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  • Print publication year: 2011
  • Online publication date: May 2011

Case 48 - Pronecardiopulmonary resuscitation

from Section I - Neuroanesthesia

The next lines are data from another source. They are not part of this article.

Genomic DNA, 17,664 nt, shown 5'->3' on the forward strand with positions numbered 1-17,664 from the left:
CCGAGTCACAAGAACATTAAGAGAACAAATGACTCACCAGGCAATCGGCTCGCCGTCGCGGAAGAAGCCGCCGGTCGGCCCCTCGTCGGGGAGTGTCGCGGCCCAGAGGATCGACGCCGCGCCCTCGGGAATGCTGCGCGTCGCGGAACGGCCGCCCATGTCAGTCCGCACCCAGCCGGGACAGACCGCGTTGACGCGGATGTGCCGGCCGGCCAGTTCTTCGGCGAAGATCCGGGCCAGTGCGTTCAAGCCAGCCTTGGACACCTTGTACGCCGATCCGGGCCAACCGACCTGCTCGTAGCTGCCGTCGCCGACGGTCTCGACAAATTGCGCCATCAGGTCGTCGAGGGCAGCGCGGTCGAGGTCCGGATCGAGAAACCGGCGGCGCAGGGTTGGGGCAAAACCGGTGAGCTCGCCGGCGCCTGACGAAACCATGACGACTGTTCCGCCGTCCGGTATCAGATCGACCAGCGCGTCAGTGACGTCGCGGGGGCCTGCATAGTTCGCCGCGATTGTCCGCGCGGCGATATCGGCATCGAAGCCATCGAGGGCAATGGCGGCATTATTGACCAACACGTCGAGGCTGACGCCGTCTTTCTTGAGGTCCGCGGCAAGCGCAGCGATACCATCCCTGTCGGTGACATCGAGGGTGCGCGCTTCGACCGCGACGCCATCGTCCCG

Spinal cord injury (SCI) is a devastating, life-threatening condition that produces a number of physiologic and anatomical derangements that must be acutely managed by the anesthetic team. This chapter presents a case study of a 26-year-old male with a loss of sensation and motor control from the neck down. The patient was scheduled for an immediate posterior cervical decompression and stabilization by the neurosurgical service. The patient was evaluated in the emergency room for other associated injuries and high-dose methylprednisolone was started. Maintenance of anesthesia included propofol and remifentanil infusions, in order to facilitate spinal cord monitoring with somatosensory and motor evoked potentials. The postoperative care of these patients might be extensive requiring multiple further anesthetics. Anesthesiologists must be familiar with the unique long-term complications of SCI such as spasticity, autonomic hyperreflexia, and chronic ventilator support that may alter anesthetic management.


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